Scott’s Heated Worm Box Growth Experiment

Just before the holidays, George Mingin and I had a small (Worm Farming Alliance) test launch for our new worm growing guide. Even though the guide is an “early first edition”, the response was amazing. More than a few members seemed eager to start implementing George’s growing methods right away.

One such person was Scott Neitzke, who sent me an email not long after that to let me know about a new worm growing set-up he had built for himself.

Here is what he had to say (with images):

Hi Bentley, I mentioned I was starting a project based off of your and George’s project. My goal is make a heated box that contains 2 18-gallon Rubbermaid roughnecks that can be kept at a near constancy of 77 F (25 C) the way George does with his Red Word breeding.


I came up with this box utilizing a light bulb. The box was first set up in a barn with our temperatures of 50 F (10 C) high, 30 F (-1.1 C) low. I could not keep the box consistent with light bulbs ranging from 23 watt to 60 watt.


I brought the box inside the house where temperatures are a low of 62 and a high of 67 (16.7 – 19.4 C). I got the box to stabilize at 78 F (25.6 C) degrees with a 29 watt light bulb. I do plan on getting the box back out into the barn after I makeshift a homemade heating pad the the Rubbermaid roughnecks can sit upon inside the box. My first 3 week test will be inside the house where I plan on counting cocoons at the end of 3 weeks. My bedding material is composted and aged horse manure, shredded cardboard, and dried fall leaves. They have a small feeding of watermelon with a dusting of ground oyster shell. I will let you know my findings.

I really love this idea – and I wonder how well it might work in colder spots if it was insulated, and if two bulbs were used instead of just one?

Scott sent me a follow-up to share some additional thoughts:

The one concern I have with this is that I have tile floors in the house and concrete floors in the barn. The temperature at the floor level is reporting 64 F (17.8 C). I don’t think it would be a fire hazard, but whoever tries this on carpeted floors need to be warned. I know we could put an elevated floor in the box made of drywall to absorb the heat which would add further costs. The box I made is out of one (1) piece of plywood to keep costs down. I have $51 invested for this unit (light fixture, plug, electrical box, angle aluminum and screws. Plus the $7.49 for each Rubbermaid roughneck. I had the Rubbermaids for other experiments, so I better add that into the cost.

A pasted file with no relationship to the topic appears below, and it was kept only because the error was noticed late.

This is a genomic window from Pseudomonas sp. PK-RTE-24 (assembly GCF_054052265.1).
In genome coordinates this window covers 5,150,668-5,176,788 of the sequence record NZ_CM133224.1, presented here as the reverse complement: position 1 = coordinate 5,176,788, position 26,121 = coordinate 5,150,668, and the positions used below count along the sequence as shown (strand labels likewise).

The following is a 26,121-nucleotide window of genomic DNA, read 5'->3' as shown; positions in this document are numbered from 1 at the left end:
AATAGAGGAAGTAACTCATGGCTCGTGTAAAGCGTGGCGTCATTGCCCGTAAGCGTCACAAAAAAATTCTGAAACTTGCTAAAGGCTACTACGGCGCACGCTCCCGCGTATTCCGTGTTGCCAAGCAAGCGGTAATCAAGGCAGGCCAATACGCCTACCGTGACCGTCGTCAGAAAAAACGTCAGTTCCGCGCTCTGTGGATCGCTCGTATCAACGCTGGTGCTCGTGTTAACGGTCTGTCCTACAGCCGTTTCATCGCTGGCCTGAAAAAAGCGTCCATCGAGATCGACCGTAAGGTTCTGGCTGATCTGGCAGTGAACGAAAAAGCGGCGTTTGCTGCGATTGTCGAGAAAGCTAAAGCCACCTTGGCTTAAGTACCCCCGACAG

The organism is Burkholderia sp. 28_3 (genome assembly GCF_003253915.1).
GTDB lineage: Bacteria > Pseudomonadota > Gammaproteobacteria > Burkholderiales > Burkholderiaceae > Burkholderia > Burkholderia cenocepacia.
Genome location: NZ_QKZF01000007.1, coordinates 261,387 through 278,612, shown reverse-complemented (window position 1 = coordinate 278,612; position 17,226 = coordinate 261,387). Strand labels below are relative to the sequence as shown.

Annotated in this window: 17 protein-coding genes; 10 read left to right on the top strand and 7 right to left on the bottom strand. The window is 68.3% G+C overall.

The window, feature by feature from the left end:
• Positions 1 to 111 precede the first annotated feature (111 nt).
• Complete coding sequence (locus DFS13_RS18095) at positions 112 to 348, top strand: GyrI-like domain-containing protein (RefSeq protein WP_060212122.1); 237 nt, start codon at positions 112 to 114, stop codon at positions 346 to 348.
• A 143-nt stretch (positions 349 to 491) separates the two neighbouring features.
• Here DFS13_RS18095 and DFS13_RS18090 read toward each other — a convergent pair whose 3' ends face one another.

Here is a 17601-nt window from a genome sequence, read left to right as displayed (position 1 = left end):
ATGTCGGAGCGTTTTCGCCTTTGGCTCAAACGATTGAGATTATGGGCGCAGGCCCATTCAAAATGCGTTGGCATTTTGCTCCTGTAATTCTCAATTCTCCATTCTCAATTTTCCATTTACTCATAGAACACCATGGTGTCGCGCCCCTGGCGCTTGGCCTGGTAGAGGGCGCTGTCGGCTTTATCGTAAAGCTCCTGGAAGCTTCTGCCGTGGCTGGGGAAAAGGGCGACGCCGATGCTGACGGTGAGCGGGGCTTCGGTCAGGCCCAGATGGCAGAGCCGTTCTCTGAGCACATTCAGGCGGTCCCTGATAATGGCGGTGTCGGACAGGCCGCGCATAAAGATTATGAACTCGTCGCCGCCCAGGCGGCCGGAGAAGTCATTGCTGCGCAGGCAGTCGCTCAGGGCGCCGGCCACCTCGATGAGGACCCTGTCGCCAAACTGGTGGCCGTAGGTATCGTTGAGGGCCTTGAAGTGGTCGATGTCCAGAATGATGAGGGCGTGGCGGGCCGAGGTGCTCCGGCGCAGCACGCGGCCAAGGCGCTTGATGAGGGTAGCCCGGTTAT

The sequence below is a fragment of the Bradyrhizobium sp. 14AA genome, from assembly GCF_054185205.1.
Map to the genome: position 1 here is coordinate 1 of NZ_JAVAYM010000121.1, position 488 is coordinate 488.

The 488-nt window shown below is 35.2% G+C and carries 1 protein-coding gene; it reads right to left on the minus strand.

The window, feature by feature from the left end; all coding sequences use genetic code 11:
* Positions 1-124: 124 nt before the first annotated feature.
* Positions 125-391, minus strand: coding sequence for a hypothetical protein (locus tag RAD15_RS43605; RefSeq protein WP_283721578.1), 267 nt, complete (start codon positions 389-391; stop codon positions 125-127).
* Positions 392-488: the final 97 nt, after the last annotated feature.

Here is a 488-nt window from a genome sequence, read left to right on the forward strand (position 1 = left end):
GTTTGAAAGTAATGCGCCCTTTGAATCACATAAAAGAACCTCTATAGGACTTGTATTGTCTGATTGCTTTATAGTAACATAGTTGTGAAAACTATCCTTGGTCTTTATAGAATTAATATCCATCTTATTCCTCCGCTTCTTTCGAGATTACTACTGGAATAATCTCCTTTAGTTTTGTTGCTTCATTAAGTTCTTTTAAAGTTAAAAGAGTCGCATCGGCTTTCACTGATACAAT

This is a REALLY great point! Please DO exercise caution with a set-up like this – especially if you ramp things up with additional bulbs (insulation etc), and do set it on top of carpet (really – it should be up on some sort of heat resistant base if at all possible).


I definitely appreciate Scott sharing his new set-up with us, and look forward to his future updates!
😎

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Comments

    • Jeanne
    • January 16, 2015

    Has anyone tried the heated mats you can get for greenhouses? They are waterproof and are made to heat pots from the bottom to encourage good root growth. The boxes could sit directly on them. I have seen some in my sisters greenhouse, but haven’t set one up with my worms – mainly because I live in Houston Texas and it rarely freezes here. I do have my worms in a styrofoam cooler to protect them from the heat in summers (100+).

    • jeff
    • January 16, 2015

    Would using roof ice melting cable and wrapping it around the bin heat it up enough to leave it out in winter? Im building one now.

    • Barry Hocking
    • January 18, 2015

    Hi, Great Idea. I was wondering if it would be OK to put an aquarium heater into a GLASS bottle filled with water. That is what I use to keep my black soldier fly larvae going over winter. Regards, Barry.

    • Miles Cunningham
    • January 20, 2015

    I had to move a few years back and needed to do something with my worms as my ex wasn’t up to looking after them. Incandescent rope lights work great for heating, cheaper then heating pads and can be stringed anywhere you need them. I’m In Edmonton with all the worms outside and only my heating cords to keep the frost out. Worked great and winter two is doing just as good. I originally set up these lights for heating my seedlings but turned them into worm warmers.

    • Mary Lindsey
    • January 28, 2015

    I tried the aquarium heater and it didn’t seem to heat enough.

    • Barry Hocking
    • January 29, 2015

    Hi Mary,

    We live in a climate that does not get all that cold. I keep forgetting you get snow brrrrrrrrr. Don’t like that cold stuf inside ice boxes.

    Jokes aside sorry it did not work for you. Best Wishes, Barry.

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